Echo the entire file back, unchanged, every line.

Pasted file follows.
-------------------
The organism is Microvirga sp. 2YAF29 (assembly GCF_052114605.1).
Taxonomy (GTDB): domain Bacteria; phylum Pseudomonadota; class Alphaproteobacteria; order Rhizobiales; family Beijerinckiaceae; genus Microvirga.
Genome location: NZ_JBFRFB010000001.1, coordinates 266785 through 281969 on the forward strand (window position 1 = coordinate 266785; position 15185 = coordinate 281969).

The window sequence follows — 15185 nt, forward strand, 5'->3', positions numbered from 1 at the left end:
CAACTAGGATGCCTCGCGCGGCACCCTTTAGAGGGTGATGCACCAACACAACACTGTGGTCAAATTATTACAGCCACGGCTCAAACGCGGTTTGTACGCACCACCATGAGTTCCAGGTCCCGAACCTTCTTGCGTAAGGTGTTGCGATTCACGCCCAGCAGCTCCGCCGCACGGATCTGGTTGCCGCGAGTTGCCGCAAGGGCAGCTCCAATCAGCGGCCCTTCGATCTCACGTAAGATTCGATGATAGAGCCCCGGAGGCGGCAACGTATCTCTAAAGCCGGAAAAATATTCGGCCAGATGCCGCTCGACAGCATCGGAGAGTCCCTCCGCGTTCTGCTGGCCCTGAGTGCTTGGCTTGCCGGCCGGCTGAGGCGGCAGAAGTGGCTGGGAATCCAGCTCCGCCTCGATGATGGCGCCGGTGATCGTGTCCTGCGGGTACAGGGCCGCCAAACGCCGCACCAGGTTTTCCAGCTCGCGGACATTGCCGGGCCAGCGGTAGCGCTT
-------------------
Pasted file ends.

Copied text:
The organism is Microvirga sp. 2YAF29 (assembly GCF_052114605.1).
Taxonomy (GTDB): domain Bacteria; phylum Pseudomonadota; class Alphaproteobacteria; order Rhizobiales; family Beijerinckiaceae; genus Microvirga.
Genome location: NZ_JBFRFB010000001.1, coordinates 266785 through 281969 on the forward strand (window position 1 = coordinate 266785; position 15185 = coordinate 281969).

The window sequence follows — 15185 nt, forward strand, 5'->3', positions numbered from 1 at the left end:
CAACTAGGATGCCTCGCGCGGCACCCTTTAGAGGGTGATGCACCAACACAACACTGTGGTCAAATTATTACAGCCACGGCTCAAACGCGGTTTGTACGCACCACCATGAGTTCCAGGTCCCGAACCTTCTTGCGTAAGGTGTTGCGATTCACGCCCAGCAGCTCCGCCGCACGGATCTGGTTGCCGCGAGTTGCCGCAAGGGCAGCTCCAATCAGCGGCCCTTCGATCTCACGTAAGATTCGATGATAGAGCCCCGGAGGCGGCAACGTATCTCTAAAGCCGGAAAAATATTCGGCCAGATGCCGCTCGACAGCATCGGAGAGTCCCTCCGCGTTCTGCTGGCCCTGAGTGCTTGGCTTGCCGGCCGGCTGAGGCGGCAGAAGTGGCTGGGAATCCAGCTCCGCCTCGATGATGGCGCCGGTGATCGTGTCCTGCGGGTACAGGGCCGCCAAACGCCGCACCAGGTTTTCCAGCTCGCGGACATTGCCGGGCCAGCGGTAGCGCTT